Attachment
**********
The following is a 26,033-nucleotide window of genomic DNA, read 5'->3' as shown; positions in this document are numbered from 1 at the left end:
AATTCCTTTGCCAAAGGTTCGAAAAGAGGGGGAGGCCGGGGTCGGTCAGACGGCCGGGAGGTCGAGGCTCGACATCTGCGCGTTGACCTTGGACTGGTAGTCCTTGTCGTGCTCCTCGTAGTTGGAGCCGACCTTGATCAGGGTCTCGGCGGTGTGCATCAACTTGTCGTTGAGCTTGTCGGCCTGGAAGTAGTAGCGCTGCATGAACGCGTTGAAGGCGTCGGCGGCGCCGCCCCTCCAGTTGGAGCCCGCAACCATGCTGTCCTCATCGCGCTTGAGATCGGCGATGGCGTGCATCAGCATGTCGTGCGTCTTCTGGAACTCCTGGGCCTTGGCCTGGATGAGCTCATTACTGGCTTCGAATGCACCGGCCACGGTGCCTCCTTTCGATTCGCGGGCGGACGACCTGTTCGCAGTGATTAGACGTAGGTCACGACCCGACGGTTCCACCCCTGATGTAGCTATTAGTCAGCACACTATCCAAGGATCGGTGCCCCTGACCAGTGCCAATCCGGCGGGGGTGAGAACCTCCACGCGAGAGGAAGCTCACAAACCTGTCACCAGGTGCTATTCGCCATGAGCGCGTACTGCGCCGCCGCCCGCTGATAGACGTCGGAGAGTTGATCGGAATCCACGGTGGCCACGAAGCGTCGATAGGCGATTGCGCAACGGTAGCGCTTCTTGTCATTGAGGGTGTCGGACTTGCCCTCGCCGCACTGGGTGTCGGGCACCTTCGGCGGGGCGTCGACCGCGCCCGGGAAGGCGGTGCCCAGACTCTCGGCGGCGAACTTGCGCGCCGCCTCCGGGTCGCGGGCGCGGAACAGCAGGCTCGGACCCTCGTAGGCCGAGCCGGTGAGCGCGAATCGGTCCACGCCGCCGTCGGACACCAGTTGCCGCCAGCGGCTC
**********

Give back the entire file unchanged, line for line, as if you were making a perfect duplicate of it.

The following is a 26,033-nucleotide window of genomic DNA, read 5'->3' as shown; positions in this document are numbered from 1 at the left end:
AATTCCTTTGCCAAAGGTTCGAAAAGAGGGGGAGGCCGGGGTCGGTCAGACGGCCGGGAGGTCGAGGCTCGACATCTGCGCGTTGACCTTGGACTGGTAGTCCTTGTCGTGCTCCTCGTAGTTGGAGCCGACCTTGATCAGGGTCTCGGCGGTGTGCATCAACTTGTCGTTGAGCTTGTCGGCCTGGAAGTAGTAGCGCTGCATGAACGCGTTGAAGGCGTCGGCGGCGCCGCCCCTCCAGTTGGAGCCCGCAACCATGCTGTCCTCATCGCGCTTGAGATCGGCGATGGCGTGCATCAGCATGTCGTGCGTCTTCTGGAACTCCTGGGCCTTGGCCTGGATGAGCTCATTACTGGCTTCGAATGCACCGGCCACGGTGCCTCCTTTCGATTCGCGGGCGGACGACCTGTTCGCAGTGATTAGACGTAGGTCACGACCCGACGGTTCCACCCCTGATGTAGCTATTAGTCAGCACACTATCCAAGGATCGGTGCCCCTGACCAGTGCCAATCCGGCGGGGGTGAGAACCTCCACGCGAGAGGAAGCTCACAAACCTGTCACCAGGTGCTATTCGCCATGAGCGCGTACTGCGCCGCCGCCCGCTGATAGACGTCGGAGAGTTGATCGGAATCCACGGTGGCCACGAAGCGTCGATAGGCGATTGCGCAACGGTAGCGCTTCTTGTCATTGAGGGTGTCGGACTTGCCCTCGCCGCACTGGGTGTCGGGCACCTTCGGCGGGGCGTCGACCGCGCCCGGGAAGGCGGTGCCCAGACTCTCGGCGGCGAACTTGCGCGCCGCCTCCGGGTCGCGGGCGCGGAACAGCAGGCTCGGACCCTCGTAGGCCGAGCCGGTGAGCGCGAATCGGTCCACGCCGCCGTCGGACACCAGTTGCCGCCAGCGGCTC